Lincoln University Jason A. Armstrong
2022-2023 Basketball

Lincoln University, Cheyney team up to honor Philly legend Gene Lett, Sr.

It takes a special man to bring together Lincoln University and Cheyney University. By all accounts, Gene Lett was that man.

There aren’t many things that Cheyney University and Lincoln University agree on — in fact there’s one never-ending dispute that defines their rivalry.

Lincoln and Cheyney call their annual meetups on the basketball court “The Battle of the First” as both Pennsylvania schools lay claim to being the first historically black college (better known as HBCU) in the United States. And you didn’t have to be an alumnus to feel the intensity in Manuel Rivero Gymnasium on Sunday when the two teams met on Sunday in the nightcap of the inaugural HBCU Gameday Classic.

The game was intense — if not competitive — from start to finish. Lincoln students arrived back on campus from Thanksgiving Break just in time to fill the orange bleachers in the intimate setting and make things hostile for the folks who bothered to venture over from Cheyney. Not just the opposing players, but even the Cheyney Cheerleaders weren’t immune from hearing boos.

One thing both Cheyney and Lincoln University did come together on was honoring the memory of Eugene “Gene” Lett Sr., a former Lincoln assistant and Cheyney alumnus who passed suddenly at the beginning of the week. Lincoln players warmed up in t-shirts with his photo on the front and a message on the back, and both Cheyney’s Terrell Stokes and Lincoln’s Jason A. Armstrong coached with those t-shirts. 

“He is a staple in Philly coaching basketball,” Armstrong said after coaching his team to an 86-41 win. “A man that was amongst leadership in Philly, teaching young people, mentoring young people. He was well known. He coached here at Lincoln. He also graduated from Cheyney.”

Lincoln University, Gene Lett
Eugene Lett Jr. (left) and Eugene Lett, Sr. celebrate graduating from Lincoln University on the same day. (Lincoln U. Twitter)

Gene Lett passed away after collapsing following a basketball game on Nov. 20.  His death was felt within the program as well as in the greater Pennsylvania area all the way back to Philadelphia. 

“We went to his funeral on Wednesday. His father came to the games, he supported the program. I literally talked to him two days before he passed. He passed away on Sunday. And we were just talking about basketball. He was a basketball mind. He coached. And just a great dude.”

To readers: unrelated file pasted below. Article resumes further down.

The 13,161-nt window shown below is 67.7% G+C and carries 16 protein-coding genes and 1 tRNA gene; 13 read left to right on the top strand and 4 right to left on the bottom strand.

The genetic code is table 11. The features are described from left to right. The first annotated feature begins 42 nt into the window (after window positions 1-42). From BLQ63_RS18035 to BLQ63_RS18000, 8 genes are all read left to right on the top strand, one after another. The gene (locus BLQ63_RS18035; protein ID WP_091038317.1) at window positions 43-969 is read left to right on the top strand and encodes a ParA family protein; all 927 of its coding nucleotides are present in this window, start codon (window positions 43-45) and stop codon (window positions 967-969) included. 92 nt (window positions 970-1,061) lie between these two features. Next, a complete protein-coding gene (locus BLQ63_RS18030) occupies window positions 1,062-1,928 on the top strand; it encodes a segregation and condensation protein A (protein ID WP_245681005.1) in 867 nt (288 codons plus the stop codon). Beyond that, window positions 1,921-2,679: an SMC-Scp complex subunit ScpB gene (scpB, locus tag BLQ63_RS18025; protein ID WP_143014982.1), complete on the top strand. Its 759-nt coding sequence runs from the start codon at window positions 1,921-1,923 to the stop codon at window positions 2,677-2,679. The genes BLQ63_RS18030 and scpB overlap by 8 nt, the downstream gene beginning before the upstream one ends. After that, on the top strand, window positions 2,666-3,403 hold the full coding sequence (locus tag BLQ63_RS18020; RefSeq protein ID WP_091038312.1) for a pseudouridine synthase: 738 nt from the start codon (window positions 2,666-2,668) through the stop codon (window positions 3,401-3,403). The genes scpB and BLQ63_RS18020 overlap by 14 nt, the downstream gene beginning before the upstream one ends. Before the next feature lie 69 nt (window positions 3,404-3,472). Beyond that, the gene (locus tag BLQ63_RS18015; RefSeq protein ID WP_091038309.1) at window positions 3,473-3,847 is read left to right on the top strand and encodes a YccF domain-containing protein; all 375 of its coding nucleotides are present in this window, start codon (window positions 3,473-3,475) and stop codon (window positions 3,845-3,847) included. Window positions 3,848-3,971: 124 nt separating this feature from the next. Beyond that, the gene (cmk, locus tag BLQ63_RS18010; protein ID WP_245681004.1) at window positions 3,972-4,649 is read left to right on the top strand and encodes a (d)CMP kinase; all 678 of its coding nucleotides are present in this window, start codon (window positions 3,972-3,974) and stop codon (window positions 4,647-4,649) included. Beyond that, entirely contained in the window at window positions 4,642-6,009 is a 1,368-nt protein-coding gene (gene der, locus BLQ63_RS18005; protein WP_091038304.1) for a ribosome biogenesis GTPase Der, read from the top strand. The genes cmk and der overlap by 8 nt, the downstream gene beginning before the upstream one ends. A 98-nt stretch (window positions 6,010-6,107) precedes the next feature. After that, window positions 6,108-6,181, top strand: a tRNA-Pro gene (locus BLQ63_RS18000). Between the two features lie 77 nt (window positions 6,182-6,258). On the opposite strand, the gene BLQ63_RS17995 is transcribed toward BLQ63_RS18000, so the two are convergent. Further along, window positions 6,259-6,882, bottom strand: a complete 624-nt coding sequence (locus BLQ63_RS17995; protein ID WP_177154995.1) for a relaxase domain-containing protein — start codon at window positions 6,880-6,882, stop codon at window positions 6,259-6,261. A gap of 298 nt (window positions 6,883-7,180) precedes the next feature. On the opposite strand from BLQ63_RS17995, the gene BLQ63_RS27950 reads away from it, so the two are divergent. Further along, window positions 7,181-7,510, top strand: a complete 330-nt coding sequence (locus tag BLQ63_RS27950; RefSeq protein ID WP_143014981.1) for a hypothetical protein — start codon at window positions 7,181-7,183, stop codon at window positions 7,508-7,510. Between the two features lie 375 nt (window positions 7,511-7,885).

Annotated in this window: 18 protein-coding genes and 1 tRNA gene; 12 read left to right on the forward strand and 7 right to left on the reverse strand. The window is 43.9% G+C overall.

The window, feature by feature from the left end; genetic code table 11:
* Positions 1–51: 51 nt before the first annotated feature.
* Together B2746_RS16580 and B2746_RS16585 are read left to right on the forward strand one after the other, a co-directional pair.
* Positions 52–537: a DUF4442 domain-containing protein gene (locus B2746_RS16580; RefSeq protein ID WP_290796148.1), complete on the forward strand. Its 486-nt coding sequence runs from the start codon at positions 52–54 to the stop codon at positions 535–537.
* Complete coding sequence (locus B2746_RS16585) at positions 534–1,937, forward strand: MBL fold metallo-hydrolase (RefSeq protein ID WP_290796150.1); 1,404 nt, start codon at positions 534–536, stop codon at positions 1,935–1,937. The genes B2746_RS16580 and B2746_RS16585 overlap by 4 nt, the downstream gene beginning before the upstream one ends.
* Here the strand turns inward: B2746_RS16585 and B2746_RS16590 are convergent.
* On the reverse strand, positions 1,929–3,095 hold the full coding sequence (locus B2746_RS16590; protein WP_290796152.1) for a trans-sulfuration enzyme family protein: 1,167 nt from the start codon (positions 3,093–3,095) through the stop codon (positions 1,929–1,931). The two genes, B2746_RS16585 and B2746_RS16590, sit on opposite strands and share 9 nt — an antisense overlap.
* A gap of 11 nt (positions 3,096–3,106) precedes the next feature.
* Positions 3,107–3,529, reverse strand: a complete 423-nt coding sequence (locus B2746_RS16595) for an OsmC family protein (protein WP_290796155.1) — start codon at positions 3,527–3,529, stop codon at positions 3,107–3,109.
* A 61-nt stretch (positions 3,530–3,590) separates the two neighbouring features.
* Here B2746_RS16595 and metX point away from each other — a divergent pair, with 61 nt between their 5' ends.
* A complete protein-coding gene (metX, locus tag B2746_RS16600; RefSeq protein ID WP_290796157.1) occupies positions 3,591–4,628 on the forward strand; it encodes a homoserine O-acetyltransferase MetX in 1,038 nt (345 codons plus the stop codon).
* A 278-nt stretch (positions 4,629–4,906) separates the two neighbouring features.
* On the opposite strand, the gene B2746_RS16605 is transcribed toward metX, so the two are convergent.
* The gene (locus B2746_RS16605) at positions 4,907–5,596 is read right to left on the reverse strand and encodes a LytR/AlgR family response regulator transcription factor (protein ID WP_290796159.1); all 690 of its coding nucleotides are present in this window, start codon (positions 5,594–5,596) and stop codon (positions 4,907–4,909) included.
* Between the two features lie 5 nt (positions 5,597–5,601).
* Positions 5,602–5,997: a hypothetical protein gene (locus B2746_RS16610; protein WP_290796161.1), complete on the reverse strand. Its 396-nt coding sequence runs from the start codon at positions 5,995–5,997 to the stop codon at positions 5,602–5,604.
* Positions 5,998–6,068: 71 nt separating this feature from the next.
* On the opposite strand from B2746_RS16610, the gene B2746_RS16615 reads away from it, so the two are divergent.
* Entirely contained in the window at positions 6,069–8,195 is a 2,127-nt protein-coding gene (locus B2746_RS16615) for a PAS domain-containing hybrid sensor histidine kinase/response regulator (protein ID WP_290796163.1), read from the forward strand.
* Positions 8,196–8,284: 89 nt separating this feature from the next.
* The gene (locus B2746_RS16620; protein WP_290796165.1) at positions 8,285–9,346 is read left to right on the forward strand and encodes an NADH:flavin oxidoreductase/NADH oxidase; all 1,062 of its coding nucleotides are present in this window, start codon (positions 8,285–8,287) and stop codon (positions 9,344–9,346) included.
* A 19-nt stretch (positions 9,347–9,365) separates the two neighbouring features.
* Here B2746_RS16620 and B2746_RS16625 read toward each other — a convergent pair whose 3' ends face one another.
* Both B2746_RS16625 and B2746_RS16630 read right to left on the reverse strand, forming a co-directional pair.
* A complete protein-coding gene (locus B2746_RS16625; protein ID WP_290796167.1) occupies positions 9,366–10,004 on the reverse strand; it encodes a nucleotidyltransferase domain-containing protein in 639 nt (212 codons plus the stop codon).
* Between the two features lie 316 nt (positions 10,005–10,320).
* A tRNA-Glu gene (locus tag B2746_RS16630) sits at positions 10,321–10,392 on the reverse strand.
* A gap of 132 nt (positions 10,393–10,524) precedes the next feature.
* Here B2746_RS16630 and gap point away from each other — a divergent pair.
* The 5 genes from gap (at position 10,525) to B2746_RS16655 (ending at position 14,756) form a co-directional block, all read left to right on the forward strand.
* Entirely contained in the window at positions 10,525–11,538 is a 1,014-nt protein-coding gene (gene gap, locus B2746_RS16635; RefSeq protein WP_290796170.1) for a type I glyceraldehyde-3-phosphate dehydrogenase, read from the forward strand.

Lett, Sr. had a direct tie to this year’s team. As direct as you can get. His son, Nas, is a sophomore guard at Lincoln University.

“We wanted to honor Nas and his family by doing the shirts. And we have “Rest In Peace, Mr. Lett” on the back,” Armstrong continued. “We wanted to honor his dad, especially with this game being “The Battle of the First, knowing that his dad coached at Lincoln and then also graduated from Cheyney and then his son (Eugene Lett) Junior also coached at Lincoln. So we wanted to honor his dad today.”

Nasir Lett, Lincoln University
Nasir Lett fights for a rebound against Cheyney in the HBCU Gameday Classic.

Needless to say, Nasir Lett has had an emotional week. The week before, his father was doing the things that he loved — being a rock in his community and playing basketball. Sunday he started his first collegiate game with his father not on the stands, where he would have undoubtedly been, but on the back of the shirts he and his teammates wore to warm up in. So much changed in his world over the course of those 170-odd hours.

Lett started in place of Korey Williams, the team’s leading scorer and lone senior — a decision that Armstrong felt was appropriate and one that Williams understood. 

“I wanted Nas Lett to start,” he said. “Korey was okay with that, and was fine with that. So that’s leadership.”

Lett scored five points and grabbed five rebounds in 25 minutes on Sunday. He didn’t have much to say after the game —  understandably — but he did light up when talking about the support his teammates have given him so far. 

“Speechless, really. They call me… call me every single day, checked on me even after the UDC game (on Saturday). They wasn’t even worried about the win. They were just happy that I was here. Cheering me on, you know, just giving me motivation. 

No doubt, the young man will need that continued support in the days moving forward. Sitting on the bleachers following the win, Nas Lett contemplated what this game — basketball in general and “The Battle of the First” in particular — meant to his father, who hit the game winner in the final game of his some 170-odd hours earlier.

“He never missed a Cheyney game,” Lett reflected on his father. “I would say this game…this game meant a lot to him.” 

While there is no doubt so much more that can be said about Gene Lett, his son’s assessment was a fitting last word.

Lincoln University, Cheyney team up to honor Philly legend Gene Lett, Sr.
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